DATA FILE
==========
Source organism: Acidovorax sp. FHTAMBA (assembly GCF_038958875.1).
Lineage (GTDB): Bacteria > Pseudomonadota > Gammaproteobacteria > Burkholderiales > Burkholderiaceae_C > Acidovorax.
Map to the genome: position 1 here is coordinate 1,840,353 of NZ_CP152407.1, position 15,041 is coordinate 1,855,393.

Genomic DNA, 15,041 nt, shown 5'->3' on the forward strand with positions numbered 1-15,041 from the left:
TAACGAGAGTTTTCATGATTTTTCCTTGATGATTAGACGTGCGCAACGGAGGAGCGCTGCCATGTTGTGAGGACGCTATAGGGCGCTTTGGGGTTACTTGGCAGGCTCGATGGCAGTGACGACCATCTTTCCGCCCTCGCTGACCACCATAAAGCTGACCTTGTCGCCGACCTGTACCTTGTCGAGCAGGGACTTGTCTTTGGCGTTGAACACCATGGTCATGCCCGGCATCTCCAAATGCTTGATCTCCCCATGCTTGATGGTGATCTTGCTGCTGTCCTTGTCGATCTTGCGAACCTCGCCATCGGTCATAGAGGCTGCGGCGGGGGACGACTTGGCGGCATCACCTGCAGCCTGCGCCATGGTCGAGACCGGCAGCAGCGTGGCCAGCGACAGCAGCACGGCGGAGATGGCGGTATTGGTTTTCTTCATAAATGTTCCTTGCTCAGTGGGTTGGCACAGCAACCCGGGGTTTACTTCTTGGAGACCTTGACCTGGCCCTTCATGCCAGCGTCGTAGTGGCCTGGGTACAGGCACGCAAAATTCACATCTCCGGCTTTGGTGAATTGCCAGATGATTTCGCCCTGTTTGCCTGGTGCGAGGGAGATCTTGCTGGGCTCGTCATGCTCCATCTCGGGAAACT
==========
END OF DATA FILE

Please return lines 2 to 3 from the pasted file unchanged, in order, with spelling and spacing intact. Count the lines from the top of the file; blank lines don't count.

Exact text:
Lineage (GTDB): Bacteria > Pseudomonadota > Gammaproteobacteria > Burkholderiales > Burkholderiaceae_C > Acidovorax.
Map to the genome: position 1 here is coordinate 1,840,353 of NZ_CP152407.1, position 15,041 is coordinate 1,855,393.